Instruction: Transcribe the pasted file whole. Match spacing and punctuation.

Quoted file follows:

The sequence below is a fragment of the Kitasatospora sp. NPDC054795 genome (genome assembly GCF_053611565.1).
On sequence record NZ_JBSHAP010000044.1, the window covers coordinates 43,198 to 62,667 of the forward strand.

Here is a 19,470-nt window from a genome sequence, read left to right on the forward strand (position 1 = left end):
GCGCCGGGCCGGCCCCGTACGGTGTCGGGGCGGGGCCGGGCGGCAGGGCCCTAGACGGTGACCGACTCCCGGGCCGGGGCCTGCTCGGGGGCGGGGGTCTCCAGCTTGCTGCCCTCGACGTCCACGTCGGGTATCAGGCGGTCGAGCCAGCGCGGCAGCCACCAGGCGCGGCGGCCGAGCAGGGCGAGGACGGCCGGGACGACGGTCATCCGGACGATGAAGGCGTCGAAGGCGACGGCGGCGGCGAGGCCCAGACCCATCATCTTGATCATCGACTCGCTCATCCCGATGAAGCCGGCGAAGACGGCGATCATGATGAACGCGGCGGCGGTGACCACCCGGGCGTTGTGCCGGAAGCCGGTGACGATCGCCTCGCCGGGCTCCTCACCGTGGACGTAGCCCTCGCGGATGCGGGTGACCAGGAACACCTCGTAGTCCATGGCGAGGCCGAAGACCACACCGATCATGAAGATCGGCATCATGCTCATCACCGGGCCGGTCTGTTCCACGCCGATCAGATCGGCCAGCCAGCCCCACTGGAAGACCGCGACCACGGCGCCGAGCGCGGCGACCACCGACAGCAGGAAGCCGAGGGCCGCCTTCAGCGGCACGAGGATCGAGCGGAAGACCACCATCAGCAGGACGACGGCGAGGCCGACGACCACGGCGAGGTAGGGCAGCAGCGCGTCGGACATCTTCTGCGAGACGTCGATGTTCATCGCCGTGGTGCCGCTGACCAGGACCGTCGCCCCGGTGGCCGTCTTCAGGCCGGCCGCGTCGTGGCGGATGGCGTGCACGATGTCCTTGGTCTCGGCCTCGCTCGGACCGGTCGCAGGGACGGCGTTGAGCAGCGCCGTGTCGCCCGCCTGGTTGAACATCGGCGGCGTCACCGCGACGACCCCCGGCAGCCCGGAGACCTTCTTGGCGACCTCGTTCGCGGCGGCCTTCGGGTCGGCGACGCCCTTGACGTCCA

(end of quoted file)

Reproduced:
The sequence below is a fragment of the Kitasatospora sp. NPDC054795 genome (genome assembly GCF_053611565.1).
On sequence record NZ_JBSHAP010000044.1, the window covers coordinates 43,198 to 62,667 of the forward strand.

Here is a 19,470-nt window from a genome sequence, read left to right on the forward strand (position 1 = left end):
GCGCCGGGCCGGCCCCGTACGGTGTCGGGGCGGGGCCGGGCGGCAGGGCCCTAGACGGTGACCGACTCCCGGGCCGGGGCCTGCTCGGGGGCGGGGGTCTCCAGCTTGCTGCCCTCGACGTCCACGTCGGGTATCAGGCGGTCGAGCCAGCGCGGCAGCCACCAGGCGCGGCGGCCGAGCAGGGCGAGGACGGCCGGGACGACGGTCATCCGGACGATGAAGGCGTCGAAGGCGACGGCGGCGGCGAGGCCCAGACCCATCATCTTGATCATCGACTCGCTCATCCCGATGAAGCCGGCGAAGACGGCGATCATGATGAACGCGGCGGCGGTGACCACCCGGGCGTTGTGCCGGAAGCCGGTGACGATCGCCTCGCCGGGCTCCTCACCGTGGACGTAGCCCTCGCGGATGCGGGTGACCAGGAACACCTCGTAGTCCATGGCGAGGCCGAAGACCACACCGATCATGAAGATCGGCATCATGCTCATCACCGGGCCGGTCTGTTCCACGCCGATCAGATCGGCCAGCCAGCCCCACTGGAAGACCGCGACCACGGCGCCGAGCGCGGCGACCACCGACAGCAGGAAGCCGAGGGCCGCCTTCAGCGGCACGAGGATCGAGCGGAAGACCACCATCAGCAGGACGACGGCGAGGCCGACGACCACGGCGAGGTAGGGCAGCAGCGCGTCGGACATCTTCTGCGAGACGTCGATGTTCATCGCCGTGGTGCCGCTGACCAGGACCGTCGCCCCGGTGGCCGTCTTCAGGCCGGCCGCGTCGTGGCGGATGGCGTGCACGATGTCCTTGGTCTCGGCCTCGCTCGGACCGGTCGCAGGGACGGCGTTGAGCAGCGCCGTGTCGCCCGCCTGGTTGAACATCGGCGGCGTCACCGCGACGACCCCCGGCAGCCCGGAGACCTTCTTGGCGACCTCGTTCGCGGCGGCCTTCGGGTCGGCGACGCCCTTGACGTCCA